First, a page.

Up close photo of Neck and Front Facing construction of Folkwear 210 Armistice Blouse

To make pressing a turned under edge easier and quicker, make a long basting stitch to use as a guide (see below). The basting stitch can easily be removed later.

Photo using stitch and guide for turning under edge on the facing of Folkwear 210 Armistice Blouse

 

Photo of turned under edge of Facing for Folkwear 210 Armistice Blouse

 

The Collar

 With right sides together pin and stitch Collar Piece(s) C, using 1/2-inch (13mm) seam allowance, stitching on all un-notched sides. Trim the seam allowances and corners. Turn the collar rightside out and press, being sure to slightly roll the edges under to create a clean finish.

Note: If you are embellishing your collar with lace, be sure to see the pattern instructions for more helpful details.

Photo of right sides of collar pinned for Folkwear 210 Armistice Blouse
Up close photo of collar pinned and stitched for Folkwear 210 Armistice Blouse
Photo of Seam Allowances, sides, and corners trimmed on Folkwear 210 Armistice Blouse
Photo of collar sewn and turned right side out for Folkwear 210 Armistice Blouse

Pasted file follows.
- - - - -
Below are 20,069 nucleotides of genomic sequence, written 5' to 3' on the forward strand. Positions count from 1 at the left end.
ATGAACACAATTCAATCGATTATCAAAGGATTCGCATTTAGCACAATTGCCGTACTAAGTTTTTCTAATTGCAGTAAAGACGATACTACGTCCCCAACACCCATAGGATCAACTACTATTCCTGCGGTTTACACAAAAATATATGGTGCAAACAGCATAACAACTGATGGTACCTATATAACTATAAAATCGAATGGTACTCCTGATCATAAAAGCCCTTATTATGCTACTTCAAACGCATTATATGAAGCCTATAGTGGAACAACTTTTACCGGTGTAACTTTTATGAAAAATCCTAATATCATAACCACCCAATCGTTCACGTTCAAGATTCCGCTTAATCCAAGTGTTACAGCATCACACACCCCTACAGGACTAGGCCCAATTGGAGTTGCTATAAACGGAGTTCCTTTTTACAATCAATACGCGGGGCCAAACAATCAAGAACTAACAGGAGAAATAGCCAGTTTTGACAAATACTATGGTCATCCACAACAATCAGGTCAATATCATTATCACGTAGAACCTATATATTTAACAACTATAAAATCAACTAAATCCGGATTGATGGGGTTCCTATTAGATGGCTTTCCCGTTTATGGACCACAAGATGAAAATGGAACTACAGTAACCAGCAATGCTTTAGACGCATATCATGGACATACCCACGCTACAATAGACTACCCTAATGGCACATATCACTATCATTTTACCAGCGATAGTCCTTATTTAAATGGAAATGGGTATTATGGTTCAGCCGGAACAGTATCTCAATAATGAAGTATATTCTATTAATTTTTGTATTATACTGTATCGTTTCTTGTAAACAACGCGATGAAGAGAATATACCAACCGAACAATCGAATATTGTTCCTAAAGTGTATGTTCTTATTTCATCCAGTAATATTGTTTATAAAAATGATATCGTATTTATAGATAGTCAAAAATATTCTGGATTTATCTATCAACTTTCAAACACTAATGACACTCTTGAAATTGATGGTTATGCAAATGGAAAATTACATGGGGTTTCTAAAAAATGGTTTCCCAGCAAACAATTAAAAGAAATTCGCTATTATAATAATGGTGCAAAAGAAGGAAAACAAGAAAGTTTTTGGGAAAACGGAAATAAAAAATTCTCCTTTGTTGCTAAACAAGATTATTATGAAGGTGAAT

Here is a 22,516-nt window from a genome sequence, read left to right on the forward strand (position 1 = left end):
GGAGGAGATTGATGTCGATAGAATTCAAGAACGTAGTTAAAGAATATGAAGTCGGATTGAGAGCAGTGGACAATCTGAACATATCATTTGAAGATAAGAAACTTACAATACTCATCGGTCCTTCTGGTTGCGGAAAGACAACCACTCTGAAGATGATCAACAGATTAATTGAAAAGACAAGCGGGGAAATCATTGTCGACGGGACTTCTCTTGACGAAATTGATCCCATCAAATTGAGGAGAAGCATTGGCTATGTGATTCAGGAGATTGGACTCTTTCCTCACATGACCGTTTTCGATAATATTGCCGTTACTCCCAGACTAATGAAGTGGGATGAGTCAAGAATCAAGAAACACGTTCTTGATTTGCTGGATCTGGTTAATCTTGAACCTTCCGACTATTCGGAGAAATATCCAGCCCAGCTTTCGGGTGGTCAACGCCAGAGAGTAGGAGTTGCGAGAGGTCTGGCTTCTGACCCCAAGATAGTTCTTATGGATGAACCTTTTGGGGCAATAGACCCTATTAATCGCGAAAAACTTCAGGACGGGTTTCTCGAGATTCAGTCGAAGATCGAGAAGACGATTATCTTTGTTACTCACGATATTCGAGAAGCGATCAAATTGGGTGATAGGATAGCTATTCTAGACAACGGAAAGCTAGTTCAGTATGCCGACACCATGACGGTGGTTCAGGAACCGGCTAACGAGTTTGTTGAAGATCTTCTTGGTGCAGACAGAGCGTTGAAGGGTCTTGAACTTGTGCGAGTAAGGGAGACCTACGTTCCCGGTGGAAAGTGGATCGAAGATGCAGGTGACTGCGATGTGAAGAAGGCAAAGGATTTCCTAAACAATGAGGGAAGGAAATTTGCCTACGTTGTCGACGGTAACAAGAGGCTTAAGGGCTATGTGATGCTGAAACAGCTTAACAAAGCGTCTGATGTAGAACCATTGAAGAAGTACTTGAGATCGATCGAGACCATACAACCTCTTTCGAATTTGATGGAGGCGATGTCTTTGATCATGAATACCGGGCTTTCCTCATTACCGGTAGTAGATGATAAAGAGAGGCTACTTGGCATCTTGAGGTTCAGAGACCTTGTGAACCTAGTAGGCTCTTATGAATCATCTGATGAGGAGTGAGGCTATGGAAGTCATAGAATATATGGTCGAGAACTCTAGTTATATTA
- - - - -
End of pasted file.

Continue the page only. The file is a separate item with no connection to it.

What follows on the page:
Attach the Collar and Facing to the Front

With the right side of the blouse facing up, pin the Collar to the edge of the blouse neckline, matching the Center Backs and notches. Be sure to treat both layers of the collar as one layer. Baste to secure the collar is in place.

Photo of collar pinned to neckline of Folkwear 210 Armistice Blouse

With right sides together, pin and stitch the front and Neck Facings to the blouse at th Neck and Front Opening, sandwiching the Collar in between. Match the shoulder seams, Center Backs, and the notches. Trim the seam allowances to cut down on the bulk fabric at the neck and collar. Trim the seam allowance down the front facings as well.

Photo of Front Facing pinned on front of Folkwear 210 Armistice Blouse with collar sandwiched between.
Photo sewing Front Facing and collar to front of Folkwear 210 Armistice Blouse
Photo trimming seam allowance of neck line of Folkwear 210 Armistice Blouse